|US9113647||Aug 28, 2009||Aug 25, 2015||Sensient Colors Llc||Flavored and edible colored waxes and methods for precision deposition on edible substrates|
|US20060013930 *||Jul 19, 2004||Jan 19, 2006||Anthony Lawrence D||Method and means for decorating bakery goods|
|US20070269559 *||May 17, 2007||Nov 22, 2007||Complete Sales Solutions||Edible, colorable frozen novelty, and method for coloring|
|US20080032011 *||Jun 28, 2007||Feb 7, 2008||Sensient Colors Inc.||Flavored and Edible Colored Fluids for Printing on Edible Substrates and Precision Deposition Thereof|
|US20080317914 *||Sep 2, 2008||Dec 25, 2008||Sensient Imaging Technologies, Inc.||Food grade ink jet inks for printing on edible substrates|
|US20090004345 *||Aug 29, 2008||Jan 1, 2009||Sensient Imaging Technologies, Inc.||Food grade colored fluids for printing on edible substrates|
|US20090186121 *||May 1, 2007||Jul 23, 2009||Sensient Colors Inc.||Modified edible substrates suitable for printing|
|US20090269447 *||Apr 24, 2009||Oct 29, 2009||Karen Brimmer||Heat-triggered colorants and methods of making and using the same|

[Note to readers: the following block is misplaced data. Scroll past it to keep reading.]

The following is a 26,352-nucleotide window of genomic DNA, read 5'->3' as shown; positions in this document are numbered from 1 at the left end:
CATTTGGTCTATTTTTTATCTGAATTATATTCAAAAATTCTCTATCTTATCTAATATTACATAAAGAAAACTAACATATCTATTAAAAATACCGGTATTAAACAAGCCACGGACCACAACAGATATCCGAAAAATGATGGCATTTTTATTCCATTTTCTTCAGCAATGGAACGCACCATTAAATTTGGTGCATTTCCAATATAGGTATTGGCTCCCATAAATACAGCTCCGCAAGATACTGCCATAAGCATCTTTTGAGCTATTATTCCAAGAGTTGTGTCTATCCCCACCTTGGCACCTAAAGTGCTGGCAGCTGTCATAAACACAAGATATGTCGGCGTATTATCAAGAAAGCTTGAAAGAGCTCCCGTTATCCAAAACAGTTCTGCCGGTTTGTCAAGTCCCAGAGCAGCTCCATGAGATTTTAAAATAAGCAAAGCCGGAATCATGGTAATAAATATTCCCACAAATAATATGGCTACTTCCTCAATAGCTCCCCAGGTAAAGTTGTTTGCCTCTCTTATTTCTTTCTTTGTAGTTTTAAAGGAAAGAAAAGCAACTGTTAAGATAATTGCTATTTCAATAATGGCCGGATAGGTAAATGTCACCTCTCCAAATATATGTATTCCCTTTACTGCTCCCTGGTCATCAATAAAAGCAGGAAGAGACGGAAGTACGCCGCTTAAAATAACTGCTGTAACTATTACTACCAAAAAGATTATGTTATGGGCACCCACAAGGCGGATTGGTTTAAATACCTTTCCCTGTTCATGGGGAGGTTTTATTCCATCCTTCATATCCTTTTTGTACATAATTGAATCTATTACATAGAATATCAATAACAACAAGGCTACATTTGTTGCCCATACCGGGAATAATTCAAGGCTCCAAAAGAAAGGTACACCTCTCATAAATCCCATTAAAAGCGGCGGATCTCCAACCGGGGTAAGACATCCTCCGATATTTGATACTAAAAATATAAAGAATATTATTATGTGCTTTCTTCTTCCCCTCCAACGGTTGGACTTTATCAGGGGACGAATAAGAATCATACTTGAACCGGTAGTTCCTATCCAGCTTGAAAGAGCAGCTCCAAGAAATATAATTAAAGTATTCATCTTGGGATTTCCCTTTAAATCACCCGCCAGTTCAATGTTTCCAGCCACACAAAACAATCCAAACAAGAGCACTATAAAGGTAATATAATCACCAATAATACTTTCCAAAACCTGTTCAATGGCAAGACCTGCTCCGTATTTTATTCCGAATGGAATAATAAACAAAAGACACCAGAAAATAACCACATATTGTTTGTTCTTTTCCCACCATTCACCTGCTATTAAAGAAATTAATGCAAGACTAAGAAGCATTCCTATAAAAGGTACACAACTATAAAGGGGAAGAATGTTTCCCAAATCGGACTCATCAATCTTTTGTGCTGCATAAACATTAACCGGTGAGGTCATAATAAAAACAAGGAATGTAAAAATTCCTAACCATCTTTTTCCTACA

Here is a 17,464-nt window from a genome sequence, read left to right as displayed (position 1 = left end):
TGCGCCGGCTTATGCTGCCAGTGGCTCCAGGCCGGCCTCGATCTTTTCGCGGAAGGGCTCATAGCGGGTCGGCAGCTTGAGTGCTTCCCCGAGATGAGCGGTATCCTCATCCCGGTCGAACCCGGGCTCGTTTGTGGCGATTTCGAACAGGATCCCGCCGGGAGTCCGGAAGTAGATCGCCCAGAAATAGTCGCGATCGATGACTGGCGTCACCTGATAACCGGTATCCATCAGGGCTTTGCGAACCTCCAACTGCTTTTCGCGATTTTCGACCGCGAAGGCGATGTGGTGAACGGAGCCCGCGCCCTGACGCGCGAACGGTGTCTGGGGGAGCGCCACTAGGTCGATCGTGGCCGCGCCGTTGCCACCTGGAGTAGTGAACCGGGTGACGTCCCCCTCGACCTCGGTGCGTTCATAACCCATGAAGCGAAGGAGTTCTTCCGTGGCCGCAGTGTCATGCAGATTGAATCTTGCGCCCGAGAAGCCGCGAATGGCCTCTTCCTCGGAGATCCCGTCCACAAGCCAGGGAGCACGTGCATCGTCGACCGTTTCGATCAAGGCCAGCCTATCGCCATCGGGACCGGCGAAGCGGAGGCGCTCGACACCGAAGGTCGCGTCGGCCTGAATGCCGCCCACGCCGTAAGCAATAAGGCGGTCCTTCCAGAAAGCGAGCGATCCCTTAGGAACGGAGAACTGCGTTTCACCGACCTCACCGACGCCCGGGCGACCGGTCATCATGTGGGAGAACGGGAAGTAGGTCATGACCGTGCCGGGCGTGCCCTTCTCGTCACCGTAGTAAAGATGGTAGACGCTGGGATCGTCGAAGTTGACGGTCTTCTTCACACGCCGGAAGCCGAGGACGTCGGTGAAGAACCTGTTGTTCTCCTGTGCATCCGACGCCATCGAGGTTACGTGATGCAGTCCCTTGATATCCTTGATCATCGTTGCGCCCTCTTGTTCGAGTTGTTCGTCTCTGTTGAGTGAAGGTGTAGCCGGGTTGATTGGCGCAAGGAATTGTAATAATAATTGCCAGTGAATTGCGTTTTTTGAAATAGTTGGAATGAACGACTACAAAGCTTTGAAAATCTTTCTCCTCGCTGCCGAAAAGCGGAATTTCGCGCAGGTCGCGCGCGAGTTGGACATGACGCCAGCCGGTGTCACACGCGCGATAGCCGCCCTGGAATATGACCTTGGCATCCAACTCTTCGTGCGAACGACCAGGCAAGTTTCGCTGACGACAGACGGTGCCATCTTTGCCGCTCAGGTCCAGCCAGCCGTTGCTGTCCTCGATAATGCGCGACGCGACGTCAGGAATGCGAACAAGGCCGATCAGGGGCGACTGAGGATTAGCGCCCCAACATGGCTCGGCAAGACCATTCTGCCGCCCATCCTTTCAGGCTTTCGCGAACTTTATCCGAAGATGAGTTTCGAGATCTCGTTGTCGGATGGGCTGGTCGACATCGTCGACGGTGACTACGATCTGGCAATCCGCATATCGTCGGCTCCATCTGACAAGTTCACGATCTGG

|US20090298952 *||May 7, 2009||Dec 3, 2009||Brimmer Karen S||Platable soluble dyes|
|US20100047415 *||Feb 17, 2006||Feb 25, 2010||Sensient Imaging Technologies Inc.||Ink-jettable flavored fluids for printing on edible substrates|
|US20100055264 *||Mar 4, 2010||Sensient Colors Inc.||Flavored and edible colored waxes and methods for precision deposition on edible substrates|
|US20100159080 *||Mar 31, 2009||Jun 24, 2010||Evelyn Rowland Steele||Gelatin based substrate for application of oil or water soluble edible paint|
|US20110014373 *||Jan 20, 2011||Alison Perry||Foodware Decorating System and Method|
|U.S. Classification||426/115, 426/112, 401/198, 426/383|
|International Classification||B43K8/00, A23G3/28, A23G3/34|
|Cooperative Classification||B43K8/00, A23G3/28, A23G3/0097|
|European Classification||B43K8/00, A23G3/28, A23G3/00P28|
|Oct 9, 2001||AS||Assignment|
|Sep 22, 2008||FPAY||Fee payment|
Year of fee payment: 4
|Oct 4, 2012||FPAY||Fee payment|
Year of fee payment: 8